Multi-Stage Research Focused on Instructional Redesign and Organizational Reculturing

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University of Alabama Libraries

Improvement science enables school leaders and practitioners to tackle local problems of practice via the design and implementation of interventions aimed at the advancement of overall performance. This improvement science project targeted change in classroom practices, specifically the need to reorient staff toward instructional norms that promote participatory learning. The following objectives guided the research: (a) to design an intervention that might observe and evaluate teacher efforts to implement new instructional norms in the classroom; (b) to evaluate the extent to which the intervention can be successfully implemented and to identify the conditions that might facilitate or impede successful implementation; (c) to evaluate whether the intervention might generate desired outcomes and to assess the intervention's adaptability and utility for other contexts. The resulting theory of improvement called for the researchers to engage participants in professional learning and subsequent coaching sessions designed to support teachers as they redesigned instruction to facilitate collaborative inquiry and learning. Lesson plans, classroom observations, coaching transcripts, and teacher interviews were used to document the implementation process and its effects. A thorough analysis of the data revealed the conditions that facilitated student collaboration and discourse: integration of collaborative learning structures; consistent use of conversation stems; effective time management; and quality questioning that inspires higher-order thinking. Likewise, initial findings suggest an improved culture of teaching and learning that boasts increased student engagement and achievement. Implications for future improvement work include the need to test the scalability of the intervention in more classrooms and different schools.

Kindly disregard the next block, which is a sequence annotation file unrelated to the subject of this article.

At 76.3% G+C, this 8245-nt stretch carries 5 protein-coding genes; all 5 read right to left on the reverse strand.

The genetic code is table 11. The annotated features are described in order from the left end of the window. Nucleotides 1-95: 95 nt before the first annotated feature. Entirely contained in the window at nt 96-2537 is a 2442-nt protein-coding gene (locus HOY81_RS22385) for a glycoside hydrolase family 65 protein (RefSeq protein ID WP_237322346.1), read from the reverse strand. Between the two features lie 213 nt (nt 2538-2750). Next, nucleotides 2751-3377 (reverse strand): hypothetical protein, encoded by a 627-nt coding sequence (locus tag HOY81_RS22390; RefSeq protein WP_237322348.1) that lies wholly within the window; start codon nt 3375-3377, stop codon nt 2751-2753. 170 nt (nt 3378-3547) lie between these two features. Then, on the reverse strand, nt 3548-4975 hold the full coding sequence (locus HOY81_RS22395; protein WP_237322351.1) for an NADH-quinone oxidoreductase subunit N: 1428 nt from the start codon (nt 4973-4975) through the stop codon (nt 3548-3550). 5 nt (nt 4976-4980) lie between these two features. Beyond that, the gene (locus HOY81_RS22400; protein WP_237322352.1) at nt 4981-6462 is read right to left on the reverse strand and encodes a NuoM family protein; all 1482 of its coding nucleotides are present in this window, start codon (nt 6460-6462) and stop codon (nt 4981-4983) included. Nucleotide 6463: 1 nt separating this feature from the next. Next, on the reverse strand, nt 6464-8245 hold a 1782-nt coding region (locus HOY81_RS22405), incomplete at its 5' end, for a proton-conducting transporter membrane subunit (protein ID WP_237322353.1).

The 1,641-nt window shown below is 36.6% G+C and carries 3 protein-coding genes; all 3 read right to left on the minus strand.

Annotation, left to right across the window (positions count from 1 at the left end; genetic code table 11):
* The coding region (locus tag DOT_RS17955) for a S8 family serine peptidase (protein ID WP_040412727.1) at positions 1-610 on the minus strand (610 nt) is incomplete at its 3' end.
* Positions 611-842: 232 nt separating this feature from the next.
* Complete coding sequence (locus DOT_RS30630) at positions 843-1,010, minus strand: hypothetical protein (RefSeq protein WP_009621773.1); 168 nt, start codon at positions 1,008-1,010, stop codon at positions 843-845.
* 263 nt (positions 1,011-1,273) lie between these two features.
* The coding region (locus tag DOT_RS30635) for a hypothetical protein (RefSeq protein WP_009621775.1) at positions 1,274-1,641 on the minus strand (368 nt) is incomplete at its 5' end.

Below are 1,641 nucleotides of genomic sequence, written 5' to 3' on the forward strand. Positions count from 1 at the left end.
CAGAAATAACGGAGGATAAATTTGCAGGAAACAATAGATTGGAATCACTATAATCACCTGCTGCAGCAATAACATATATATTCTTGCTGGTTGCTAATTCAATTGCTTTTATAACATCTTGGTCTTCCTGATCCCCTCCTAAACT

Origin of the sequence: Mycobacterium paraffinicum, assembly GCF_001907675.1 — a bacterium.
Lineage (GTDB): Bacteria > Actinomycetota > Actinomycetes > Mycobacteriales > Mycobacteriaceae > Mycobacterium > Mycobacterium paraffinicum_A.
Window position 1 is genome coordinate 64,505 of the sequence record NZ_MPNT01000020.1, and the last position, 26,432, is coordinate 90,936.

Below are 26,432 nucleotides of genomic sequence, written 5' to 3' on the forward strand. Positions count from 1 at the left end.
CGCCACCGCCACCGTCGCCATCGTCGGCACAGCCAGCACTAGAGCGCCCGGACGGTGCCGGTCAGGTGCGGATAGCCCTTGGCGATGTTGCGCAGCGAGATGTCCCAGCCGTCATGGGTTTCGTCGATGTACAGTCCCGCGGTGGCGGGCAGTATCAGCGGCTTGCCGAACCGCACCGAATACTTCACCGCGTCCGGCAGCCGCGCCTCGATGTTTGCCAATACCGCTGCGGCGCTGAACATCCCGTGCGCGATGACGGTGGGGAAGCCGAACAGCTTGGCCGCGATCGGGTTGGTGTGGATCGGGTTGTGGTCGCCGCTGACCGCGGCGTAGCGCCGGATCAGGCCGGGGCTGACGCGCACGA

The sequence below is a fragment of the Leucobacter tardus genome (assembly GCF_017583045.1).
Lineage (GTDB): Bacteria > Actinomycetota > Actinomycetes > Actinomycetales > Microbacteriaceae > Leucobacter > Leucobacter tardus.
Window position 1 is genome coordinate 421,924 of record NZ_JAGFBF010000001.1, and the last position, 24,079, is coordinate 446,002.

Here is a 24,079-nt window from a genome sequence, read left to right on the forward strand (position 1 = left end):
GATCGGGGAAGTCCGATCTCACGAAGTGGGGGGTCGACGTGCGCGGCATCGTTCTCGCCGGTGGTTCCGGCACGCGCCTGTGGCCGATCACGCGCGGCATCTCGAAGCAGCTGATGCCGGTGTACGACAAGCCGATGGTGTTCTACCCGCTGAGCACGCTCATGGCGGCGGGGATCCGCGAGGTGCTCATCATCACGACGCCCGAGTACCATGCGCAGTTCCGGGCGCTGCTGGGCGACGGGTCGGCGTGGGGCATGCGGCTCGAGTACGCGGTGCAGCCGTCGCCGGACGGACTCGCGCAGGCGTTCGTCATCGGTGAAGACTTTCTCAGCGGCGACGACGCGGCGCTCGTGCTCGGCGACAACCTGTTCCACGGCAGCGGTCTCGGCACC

Electronic Thesis or Dissertation
Coaching, collaboration and dialogue, improvement science, instructional redesign, participatory learning, Professional development